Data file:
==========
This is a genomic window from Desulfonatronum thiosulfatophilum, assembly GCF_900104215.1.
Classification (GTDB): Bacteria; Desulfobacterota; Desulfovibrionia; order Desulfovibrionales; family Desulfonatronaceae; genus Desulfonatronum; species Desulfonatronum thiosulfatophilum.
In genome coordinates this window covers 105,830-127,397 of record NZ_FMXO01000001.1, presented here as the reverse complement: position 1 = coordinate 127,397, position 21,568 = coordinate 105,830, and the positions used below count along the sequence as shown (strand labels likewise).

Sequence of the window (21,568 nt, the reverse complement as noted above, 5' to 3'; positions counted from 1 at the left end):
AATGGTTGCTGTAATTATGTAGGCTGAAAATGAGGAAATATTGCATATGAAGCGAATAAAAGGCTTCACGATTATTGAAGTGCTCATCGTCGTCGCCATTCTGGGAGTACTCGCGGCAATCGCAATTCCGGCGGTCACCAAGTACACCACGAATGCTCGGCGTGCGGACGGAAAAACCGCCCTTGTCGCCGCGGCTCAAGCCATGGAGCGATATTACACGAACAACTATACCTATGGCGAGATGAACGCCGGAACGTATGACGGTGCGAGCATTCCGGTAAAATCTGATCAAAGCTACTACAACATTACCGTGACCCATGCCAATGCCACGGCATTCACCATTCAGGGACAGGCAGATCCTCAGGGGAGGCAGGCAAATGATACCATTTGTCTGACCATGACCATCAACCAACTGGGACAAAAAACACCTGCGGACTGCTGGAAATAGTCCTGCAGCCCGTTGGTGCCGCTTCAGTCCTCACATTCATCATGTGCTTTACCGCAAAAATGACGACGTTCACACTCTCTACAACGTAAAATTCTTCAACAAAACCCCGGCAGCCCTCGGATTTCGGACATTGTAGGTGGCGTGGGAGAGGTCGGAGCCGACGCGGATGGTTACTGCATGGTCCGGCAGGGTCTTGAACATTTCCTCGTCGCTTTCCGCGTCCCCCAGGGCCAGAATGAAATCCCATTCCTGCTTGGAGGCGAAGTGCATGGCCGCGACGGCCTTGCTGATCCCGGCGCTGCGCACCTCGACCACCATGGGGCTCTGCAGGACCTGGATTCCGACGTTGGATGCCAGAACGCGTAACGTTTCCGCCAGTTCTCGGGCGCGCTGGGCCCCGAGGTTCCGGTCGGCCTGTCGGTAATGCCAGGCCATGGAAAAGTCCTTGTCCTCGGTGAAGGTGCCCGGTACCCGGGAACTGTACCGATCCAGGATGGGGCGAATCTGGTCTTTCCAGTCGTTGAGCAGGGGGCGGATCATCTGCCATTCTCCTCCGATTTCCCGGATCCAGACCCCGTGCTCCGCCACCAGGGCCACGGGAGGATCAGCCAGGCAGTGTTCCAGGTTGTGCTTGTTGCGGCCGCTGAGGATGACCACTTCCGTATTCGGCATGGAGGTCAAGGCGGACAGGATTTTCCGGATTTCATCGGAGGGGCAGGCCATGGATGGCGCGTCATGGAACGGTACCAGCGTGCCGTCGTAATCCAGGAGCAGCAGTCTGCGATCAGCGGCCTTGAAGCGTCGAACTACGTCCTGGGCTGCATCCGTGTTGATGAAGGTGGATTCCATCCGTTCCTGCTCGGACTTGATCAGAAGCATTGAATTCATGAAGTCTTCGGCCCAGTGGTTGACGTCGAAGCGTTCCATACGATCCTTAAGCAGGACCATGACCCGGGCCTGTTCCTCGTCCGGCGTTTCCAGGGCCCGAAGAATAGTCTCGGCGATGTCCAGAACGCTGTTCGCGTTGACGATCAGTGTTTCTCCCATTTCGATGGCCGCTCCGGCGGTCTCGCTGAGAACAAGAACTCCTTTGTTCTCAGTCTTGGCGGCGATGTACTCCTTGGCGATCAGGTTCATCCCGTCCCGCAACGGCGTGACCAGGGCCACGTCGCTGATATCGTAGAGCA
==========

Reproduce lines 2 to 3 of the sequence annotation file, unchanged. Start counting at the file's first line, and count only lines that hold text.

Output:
Classification (GTDB): Bacteria; Desulfobacterota; Desulfovibrionia; order Desulfovibrionales; family Desulfonatronaceae; genus Desulfonatronum; species Desulfonatronum thiosulfatophilum.
In genome coordinates this window covers 105,830-127,397 of record NZ_FMXO01000001.1, presented here as the reverse complement: position 1 = coordinate 127,397, position 21,568 = coordinate 105,830, and the positions used below count along the sequence as shown (strand labels likewise).